Overdue Invoices: How to Manage Late-Paying Customers

If your small business relies on an invoicing payment system, you’re probably familiar with late-paying or worse, non-paying customers. There are various reasons why some customers do this, from unanticipated extra expenses to lost bills.

However, lots of business owners find asking for overdue payment challenging because they simply don’t know how to broach the subject without sounding rude or aggressive. But regardless of your delinquent customers’ situation, unpaid invoices put a dent in your cash flow and operations of your content marketing company.

Being candid with and respectful to your customers and having solid backup strategies is key to help curb late payments. Consider these handy tips to avoid and handle late-paying customers:

  • Draft a statement or contract of work that clearly details your payment terms. This should include the payment deadline and the various ways you receive payment. Use clear and simple language, with no room for misinterpretation or ambiguity. For instance, rather than “Net 10”, use “Payment due”.
  • Customers may require specific details on invoices like line item descriptions or PO number. Make sure to have this information ready to avoid delays.
  • Send your invoice as soon as you complete a project. Most customers prefer invoices sent by email, which is quicker and provides all parties with a digital record of the transaction.
  • If your customer outsources their accounts receivables to an online accounting company, have all necessary details ready even before you send the invoice. Some of the online services come with complicated approval and registration process, so starting as soon as possible will help you prevent delays.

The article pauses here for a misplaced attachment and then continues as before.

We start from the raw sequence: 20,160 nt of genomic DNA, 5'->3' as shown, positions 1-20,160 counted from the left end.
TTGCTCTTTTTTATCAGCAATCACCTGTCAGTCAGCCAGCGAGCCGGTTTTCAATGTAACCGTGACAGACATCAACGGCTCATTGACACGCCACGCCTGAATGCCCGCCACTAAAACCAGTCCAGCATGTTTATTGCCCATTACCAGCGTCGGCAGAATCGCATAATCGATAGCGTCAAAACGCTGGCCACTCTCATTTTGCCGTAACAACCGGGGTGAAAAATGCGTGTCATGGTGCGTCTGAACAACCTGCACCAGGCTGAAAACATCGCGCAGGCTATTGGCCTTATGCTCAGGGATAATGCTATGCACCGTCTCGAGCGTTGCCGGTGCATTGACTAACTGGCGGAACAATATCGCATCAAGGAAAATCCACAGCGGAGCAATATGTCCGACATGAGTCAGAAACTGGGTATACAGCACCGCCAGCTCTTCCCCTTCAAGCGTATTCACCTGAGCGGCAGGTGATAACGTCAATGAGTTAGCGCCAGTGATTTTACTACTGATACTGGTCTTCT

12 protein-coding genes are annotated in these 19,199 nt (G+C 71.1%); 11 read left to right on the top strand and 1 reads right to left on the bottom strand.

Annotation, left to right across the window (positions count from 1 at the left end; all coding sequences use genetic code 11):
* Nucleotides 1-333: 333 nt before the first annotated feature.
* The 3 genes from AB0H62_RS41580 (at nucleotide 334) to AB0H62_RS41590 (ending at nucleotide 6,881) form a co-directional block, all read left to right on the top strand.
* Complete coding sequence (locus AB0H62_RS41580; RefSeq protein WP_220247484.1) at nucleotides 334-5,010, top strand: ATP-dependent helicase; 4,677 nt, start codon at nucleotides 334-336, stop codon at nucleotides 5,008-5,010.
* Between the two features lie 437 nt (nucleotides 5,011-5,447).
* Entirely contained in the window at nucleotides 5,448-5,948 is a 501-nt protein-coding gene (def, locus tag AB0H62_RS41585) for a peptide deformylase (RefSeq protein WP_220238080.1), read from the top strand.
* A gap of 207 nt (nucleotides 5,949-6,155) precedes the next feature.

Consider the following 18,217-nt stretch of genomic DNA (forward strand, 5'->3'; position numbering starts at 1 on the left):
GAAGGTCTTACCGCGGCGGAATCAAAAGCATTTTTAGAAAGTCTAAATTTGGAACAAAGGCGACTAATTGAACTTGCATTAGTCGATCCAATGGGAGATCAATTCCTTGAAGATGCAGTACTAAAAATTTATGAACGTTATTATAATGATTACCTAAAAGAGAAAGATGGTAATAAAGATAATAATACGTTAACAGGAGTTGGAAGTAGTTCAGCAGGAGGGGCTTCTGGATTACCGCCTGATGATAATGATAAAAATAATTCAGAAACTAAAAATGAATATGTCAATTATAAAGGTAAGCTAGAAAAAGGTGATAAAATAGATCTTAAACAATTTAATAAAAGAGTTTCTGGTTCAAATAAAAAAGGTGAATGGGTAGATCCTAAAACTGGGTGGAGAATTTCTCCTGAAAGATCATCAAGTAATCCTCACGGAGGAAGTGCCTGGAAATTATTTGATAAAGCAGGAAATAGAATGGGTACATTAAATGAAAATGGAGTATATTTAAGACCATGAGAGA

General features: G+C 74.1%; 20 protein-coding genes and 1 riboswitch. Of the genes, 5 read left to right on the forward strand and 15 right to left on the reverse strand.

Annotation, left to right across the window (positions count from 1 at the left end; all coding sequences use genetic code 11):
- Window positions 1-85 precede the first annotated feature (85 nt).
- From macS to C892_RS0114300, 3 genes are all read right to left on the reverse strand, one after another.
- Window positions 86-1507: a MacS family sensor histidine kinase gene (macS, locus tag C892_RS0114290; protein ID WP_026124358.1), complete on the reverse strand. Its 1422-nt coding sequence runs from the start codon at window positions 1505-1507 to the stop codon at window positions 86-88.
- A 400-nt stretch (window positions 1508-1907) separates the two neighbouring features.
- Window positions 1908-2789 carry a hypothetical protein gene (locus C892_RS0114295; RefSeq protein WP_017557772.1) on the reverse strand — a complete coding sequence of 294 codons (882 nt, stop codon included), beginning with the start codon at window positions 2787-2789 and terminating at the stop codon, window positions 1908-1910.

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  • Consider offering incentives for customers who pay with cash or for those who pay their invoices early. Likewise, consider requiring late-paying customers to put down a partial payment upfront so they’ll know you mean business.
  • Clearly state in the invoice when clients will be fined with a late fee and how much the late fee is.
  • Keep track of late-paying clients. Make sure that records are always updated so you can monitor average pay times for all customers and which ones pay late habitually. If you’re not using one already, consider using accounting software that will enable you to balance sheets, cash flow statements, and income statements easily. These will help you keep on top of your small business’s financial picture, and spot potential issues before they become more difficult to manage.
  • Always follow up on late payment promptly. Call the customer or send an email asking about the delay in payment.
  • When following up on late payments, besides asking why the payment is late, try to propose a solution that will benefit all parties. If you’re considering proposing an adjusted payment schedule, try to make it fair, but not too long. Make sure to keep records of correspondences with the late-paying clients, invoices, your attempts to ask for a payment, and contracts. You will need these records in case the situation ends up in a lawsuit.
  • If a customer owes you a significant sum and doesn’t want to pay based on your invoice or contract’s terms, you may need to litigate. You can likewise take your claim to the small claims court. With both options, however, make sure that the amount you could potentially receive from the case is worth your money and time. The amount should also satisfy state requirements. You’ll also need the services of an experienced lawyer.

If you find that a certain client is habitually late with payments, you can either stop dealing with them altogether or halt sending products or providing services until they’ve paid their balance. Otherwise, follow the tips above to help make sure that you get paid on time while maintaining a mutually beneficial business relationship with your customers.

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